Parenteral nutrition compromises neurodevelopment of preterm pigs


Background: Despite advances in nutritional support and intensive care, preterm infants are at higher risk of compromised neurodevelopment. Objective: This study evaluated the contribution of total parenteral nutrition (PN) to compromised neurodevelopment after preterm birth. Methods: Preterm pigs were provided PN or enteral nutrition (EN) for 10 d. Neurodevelopment was assessed by observations of motor activity and evaluation of sensory/motor reflexes, brain weight, MRI, and cerebellar histology. Results: Despite similar gains in body weight, PN pigs had smaller brains (32 ± 0.4 vs. 35 ± 0.6 g; P 5 0.0002) including the cerebellum, as well as reduced motor activity (P = 0.005), which corresponded to underdeveloped myelination (P = 0.004) measured by diffusion tensor imaging. PN resulted in lower serum triglycerides (17 ± 5.9 vs. 27 ± 3.1 mg/dL; P = 0.05), total cholesterol (3169.6 vs. 8568.1mg/dL; P = 0.04), VLDL cholesterol (3.761.2 vs. 5.760.7mg/dL; P = 0.04), andHDL cholesterol (16 ± 4.6 vs. 57 ± 7.3 mg/dL; P = 0.03) and nonsignificantly lower LDL cholesterol (10.7 ± 4.4 vs. 22.7 ± 2.9 mg/dL; P = 0.09). Conclusions: The compromised neurodevelopment caused by total PN is a novel finding, was independent of confounding variables (disease, inconsistent gestational ages, diverse genetics, extrauterine growth retardation, and inconsistent neonatal intensive care unit protocols), and highlights a need to improve current PN solutions. The preterm pig is a translational animal model for improving nutrition support to enhance neurodevelopment of preterminfants requiring PN.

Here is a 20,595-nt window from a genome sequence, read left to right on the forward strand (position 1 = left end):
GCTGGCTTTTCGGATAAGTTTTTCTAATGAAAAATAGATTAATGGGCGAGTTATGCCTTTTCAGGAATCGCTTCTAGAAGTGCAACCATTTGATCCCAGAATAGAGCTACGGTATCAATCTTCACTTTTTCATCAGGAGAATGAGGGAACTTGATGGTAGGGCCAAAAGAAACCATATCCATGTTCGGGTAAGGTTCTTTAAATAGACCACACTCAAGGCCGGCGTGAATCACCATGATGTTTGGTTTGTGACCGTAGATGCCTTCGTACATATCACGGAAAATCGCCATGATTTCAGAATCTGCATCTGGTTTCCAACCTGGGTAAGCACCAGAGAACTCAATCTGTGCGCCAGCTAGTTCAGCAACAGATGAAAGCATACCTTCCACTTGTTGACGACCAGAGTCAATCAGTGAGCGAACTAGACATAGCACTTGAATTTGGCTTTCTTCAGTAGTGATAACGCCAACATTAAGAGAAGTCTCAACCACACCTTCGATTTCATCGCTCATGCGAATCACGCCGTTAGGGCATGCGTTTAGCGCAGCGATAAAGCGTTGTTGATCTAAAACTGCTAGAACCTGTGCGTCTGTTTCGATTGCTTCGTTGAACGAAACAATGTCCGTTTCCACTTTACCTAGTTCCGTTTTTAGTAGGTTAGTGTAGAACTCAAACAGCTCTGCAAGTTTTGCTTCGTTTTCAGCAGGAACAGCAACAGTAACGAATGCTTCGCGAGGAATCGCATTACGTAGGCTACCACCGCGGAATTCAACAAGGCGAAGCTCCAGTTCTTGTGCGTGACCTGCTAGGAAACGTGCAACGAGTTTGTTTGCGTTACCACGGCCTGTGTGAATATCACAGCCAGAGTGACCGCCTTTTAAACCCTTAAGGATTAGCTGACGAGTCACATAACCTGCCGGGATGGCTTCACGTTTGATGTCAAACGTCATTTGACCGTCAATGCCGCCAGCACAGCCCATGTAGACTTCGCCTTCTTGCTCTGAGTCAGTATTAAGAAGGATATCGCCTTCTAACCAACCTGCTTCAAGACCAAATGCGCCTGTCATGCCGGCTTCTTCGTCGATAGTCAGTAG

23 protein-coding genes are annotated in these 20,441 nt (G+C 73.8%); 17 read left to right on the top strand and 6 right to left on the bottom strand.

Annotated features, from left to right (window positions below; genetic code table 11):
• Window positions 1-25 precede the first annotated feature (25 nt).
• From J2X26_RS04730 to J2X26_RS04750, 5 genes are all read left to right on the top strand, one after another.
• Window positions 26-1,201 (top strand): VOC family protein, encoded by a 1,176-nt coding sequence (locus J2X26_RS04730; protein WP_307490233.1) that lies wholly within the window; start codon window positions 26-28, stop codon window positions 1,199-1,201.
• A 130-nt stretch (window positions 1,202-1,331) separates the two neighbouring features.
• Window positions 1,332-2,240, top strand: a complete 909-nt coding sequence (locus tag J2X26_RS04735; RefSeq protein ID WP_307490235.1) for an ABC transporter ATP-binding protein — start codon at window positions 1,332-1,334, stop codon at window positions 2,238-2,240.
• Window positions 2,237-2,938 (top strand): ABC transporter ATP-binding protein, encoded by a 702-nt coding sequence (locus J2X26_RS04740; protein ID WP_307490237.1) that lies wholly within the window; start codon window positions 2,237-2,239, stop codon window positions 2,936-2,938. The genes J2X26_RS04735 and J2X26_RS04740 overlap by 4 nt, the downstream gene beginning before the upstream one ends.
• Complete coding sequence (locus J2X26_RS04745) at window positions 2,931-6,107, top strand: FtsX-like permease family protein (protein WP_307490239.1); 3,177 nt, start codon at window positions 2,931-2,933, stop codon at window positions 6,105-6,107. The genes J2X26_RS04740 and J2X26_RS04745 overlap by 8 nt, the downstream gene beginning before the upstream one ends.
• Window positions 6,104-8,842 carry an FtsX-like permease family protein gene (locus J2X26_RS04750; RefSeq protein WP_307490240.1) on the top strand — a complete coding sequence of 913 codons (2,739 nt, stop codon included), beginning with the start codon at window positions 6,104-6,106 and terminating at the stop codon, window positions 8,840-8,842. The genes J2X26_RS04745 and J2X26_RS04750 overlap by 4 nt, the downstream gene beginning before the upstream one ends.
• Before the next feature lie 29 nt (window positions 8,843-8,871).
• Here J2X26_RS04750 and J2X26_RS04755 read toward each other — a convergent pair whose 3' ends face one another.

Publication Title

Journal of Nutrition